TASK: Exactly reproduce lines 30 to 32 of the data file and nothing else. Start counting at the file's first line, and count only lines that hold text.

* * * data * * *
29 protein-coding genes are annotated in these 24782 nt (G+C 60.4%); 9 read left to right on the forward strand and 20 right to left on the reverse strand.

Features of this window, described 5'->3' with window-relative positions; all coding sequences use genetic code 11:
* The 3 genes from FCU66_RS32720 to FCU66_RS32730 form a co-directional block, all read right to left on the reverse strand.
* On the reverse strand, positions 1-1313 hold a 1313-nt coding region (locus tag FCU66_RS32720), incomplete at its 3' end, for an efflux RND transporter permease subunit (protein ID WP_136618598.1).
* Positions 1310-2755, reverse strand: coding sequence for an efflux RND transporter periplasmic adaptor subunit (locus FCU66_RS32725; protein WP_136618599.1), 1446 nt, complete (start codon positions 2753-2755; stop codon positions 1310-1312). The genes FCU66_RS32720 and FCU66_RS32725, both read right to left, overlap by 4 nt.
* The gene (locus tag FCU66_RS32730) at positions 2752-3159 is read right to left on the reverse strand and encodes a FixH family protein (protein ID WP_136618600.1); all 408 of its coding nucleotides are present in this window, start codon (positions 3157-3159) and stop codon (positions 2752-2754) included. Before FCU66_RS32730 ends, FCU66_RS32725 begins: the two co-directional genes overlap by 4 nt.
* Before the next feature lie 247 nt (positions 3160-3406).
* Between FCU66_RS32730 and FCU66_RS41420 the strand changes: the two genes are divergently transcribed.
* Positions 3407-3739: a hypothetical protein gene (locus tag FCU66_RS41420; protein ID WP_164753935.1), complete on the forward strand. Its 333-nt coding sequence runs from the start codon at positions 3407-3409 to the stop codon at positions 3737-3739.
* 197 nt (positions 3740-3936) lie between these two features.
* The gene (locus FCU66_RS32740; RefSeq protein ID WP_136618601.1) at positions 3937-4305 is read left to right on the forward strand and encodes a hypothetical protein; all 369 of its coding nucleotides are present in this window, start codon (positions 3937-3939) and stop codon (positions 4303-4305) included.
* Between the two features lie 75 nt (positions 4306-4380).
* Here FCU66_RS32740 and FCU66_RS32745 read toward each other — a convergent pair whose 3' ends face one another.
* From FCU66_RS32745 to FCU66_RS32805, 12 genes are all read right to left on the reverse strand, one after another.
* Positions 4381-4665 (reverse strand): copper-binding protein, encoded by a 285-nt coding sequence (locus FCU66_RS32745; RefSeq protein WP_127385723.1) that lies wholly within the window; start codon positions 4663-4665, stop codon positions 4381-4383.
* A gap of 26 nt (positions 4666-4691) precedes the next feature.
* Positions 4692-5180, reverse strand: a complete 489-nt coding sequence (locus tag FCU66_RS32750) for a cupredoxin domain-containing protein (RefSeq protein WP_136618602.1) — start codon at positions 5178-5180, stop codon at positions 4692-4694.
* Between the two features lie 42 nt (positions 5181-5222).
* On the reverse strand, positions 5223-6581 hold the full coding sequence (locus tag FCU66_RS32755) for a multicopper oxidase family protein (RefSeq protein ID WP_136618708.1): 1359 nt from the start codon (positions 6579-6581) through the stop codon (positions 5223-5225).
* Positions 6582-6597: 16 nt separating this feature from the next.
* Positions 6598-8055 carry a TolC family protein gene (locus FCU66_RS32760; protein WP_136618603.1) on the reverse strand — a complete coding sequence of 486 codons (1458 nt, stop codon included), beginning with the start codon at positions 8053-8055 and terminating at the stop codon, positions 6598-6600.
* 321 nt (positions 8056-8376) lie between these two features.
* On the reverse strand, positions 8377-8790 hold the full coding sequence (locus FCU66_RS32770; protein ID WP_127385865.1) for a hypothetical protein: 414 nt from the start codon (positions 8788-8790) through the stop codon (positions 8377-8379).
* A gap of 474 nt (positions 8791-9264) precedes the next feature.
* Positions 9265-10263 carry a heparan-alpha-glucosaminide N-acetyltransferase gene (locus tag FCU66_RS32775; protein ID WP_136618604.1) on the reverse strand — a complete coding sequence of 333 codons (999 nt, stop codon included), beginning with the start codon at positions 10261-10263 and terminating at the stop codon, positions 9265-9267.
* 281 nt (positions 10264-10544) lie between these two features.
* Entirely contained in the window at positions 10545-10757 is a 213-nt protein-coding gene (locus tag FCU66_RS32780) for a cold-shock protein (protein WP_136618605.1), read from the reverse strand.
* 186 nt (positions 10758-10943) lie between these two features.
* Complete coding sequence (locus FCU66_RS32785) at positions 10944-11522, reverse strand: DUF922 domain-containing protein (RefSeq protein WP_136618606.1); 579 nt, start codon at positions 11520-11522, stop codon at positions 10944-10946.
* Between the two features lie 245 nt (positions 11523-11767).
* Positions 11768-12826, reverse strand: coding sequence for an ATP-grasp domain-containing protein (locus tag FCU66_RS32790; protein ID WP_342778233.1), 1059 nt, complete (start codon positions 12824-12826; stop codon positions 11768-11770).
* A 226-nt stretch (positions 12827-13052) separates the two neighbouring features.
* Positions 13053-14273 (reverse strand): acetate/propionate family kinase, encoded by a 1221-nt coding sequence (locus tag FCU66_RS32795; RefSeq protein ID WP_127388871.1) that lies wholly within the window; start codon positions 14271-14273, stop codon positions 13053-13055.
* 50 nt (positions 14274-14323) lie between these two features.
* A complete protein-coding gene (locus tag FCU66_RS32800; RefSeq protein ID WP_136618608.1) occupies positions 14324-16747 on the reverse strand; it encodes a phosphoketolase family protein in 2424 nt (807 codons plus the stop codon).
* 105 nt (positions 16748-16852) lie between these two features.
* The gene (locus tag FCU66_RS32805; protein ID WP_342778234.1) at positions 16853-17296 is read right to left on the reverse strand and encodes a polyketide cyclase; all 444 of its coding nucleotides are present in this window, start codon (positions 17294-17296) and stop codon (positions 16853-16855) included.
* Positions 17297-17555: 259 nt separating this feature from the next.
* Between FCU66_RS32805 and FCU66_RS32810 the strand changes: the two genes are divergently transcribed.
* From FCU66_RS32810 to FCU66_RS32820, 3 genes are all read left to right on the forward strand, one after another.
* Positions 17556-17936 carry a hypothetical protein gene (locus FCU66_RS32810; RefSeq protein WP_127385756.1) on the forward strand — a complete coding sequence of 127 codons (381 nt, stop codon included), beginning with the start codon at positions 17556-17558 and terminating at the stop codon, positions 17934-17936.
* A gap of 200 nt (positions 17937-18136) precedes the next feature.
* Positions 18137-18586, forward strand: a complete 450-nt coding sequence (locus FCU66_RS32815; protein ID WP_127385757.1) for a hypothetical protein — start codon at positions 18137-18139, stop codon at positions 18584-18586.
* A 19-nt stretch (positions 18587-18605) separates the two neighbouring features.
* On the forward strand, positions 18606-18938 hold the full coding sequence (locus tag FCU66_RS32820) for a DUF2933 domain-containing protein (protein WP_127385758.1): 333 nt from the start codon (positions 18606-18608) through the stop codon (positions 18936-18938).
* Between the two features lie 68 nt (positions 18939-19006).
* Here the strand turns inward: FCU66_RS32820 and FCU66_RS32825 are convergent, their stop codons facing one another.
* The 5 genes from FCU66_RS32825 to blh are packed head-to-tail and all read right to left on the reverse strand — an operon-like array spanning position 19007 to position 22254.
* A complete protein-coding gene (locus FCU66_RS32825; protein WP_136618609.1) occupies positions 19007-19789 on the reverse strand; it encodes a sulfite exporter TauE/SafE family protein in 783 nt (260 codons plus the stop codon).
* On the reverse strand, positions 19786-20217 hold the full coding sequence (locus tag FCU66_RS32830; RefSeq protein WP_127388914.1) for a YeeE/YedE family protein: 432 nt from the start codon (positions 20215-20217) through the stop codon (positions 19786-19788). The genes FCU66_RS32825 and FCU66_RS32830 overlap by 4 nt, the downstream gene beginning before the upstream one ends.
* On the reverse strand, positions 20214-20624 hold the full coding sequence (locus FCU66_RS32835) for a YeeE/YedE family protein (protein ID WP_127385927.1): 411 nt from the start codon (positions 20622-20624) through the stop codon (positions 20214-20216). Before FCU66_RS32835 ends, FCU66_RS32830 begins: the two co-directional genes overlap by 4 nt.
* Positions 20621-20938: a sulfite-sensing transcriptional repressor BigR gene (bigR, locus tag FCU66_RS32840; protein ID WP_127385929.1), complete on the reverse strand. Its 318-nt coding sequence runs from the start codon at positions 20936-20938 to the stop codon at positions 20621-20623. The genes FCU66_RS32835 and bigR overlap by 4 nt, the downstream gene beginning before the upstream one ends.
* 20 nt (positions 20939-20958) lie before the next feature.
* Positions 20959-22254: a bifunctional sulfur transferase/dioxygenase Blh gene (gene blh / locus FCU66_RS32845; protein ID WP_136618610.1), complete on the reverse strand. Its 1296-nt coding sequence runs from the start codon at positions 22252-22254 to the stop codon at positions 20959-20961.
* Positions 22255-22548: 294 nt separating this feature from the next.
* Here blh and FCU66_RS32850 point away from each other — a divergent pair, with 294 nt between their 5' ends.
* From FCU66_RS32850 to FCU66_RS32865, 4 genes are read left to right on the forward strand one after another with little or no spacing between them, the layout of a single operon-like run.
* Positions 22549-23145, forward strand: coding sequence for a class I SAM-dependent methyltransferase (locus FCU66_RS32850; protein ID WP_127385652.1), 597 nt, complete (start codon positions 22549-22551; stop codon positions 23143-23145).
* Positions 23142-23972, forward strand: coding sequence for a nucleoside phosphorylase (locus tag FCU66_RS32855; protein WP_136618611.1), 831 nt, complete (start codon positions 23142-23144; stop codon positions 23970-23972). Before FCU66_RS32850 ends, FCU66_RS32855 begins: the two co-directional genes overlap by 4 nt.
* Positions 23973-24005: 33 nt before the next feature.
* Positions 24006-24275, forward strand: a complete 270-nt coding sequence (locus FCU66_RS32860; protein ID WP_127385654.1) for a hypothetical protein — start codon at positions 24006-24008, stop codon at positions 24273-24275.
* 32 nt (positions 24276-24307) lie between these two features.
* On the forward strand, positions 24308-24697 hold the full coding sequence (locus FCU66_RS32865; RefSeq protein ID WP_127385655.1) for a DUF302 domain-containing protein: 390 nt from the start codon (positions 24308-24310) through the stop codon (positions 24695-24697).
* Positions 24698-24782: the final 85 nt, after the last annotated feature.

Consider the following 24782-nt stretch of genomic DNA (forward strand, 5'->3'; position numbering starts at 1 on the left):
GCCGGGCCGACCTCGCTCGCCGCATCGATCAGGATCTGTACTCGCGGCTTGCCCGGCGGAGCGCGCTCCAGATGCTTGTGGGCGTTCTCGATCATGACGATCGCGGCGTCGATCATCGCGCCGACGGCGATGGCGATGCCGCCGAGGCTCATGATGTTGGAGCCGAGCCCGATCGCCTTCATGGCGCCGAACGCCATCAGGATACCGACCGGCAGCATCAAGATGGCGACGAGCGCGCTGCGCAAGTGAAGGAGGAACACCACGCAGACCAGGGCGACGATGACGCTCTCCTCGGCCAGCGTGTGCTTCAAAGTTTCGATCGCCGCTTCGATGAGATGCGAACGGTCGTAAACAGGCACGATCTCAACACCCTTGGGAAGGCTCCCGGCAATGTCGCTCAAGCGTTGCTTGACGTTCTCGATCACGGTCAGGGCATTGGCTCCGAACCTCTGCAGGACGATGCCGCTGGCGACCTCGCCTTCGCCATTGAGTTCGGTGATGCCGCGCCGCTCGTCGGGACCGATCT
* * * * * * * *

* Between the two features lie 245 nt (positions 11523-11767).
* Positions 11768-12826, reverse strand: coding sequence for an ATP-grasp domain-containing protein (locus tag FCU66_RS32790; protein ID WP_342778233.1), 1059 nt, complete (start codon positions 12824-12826; stop codon positions 11768-11770).
* A 226-nt stretch (positions 12827-13052) separates the two neighbouring features.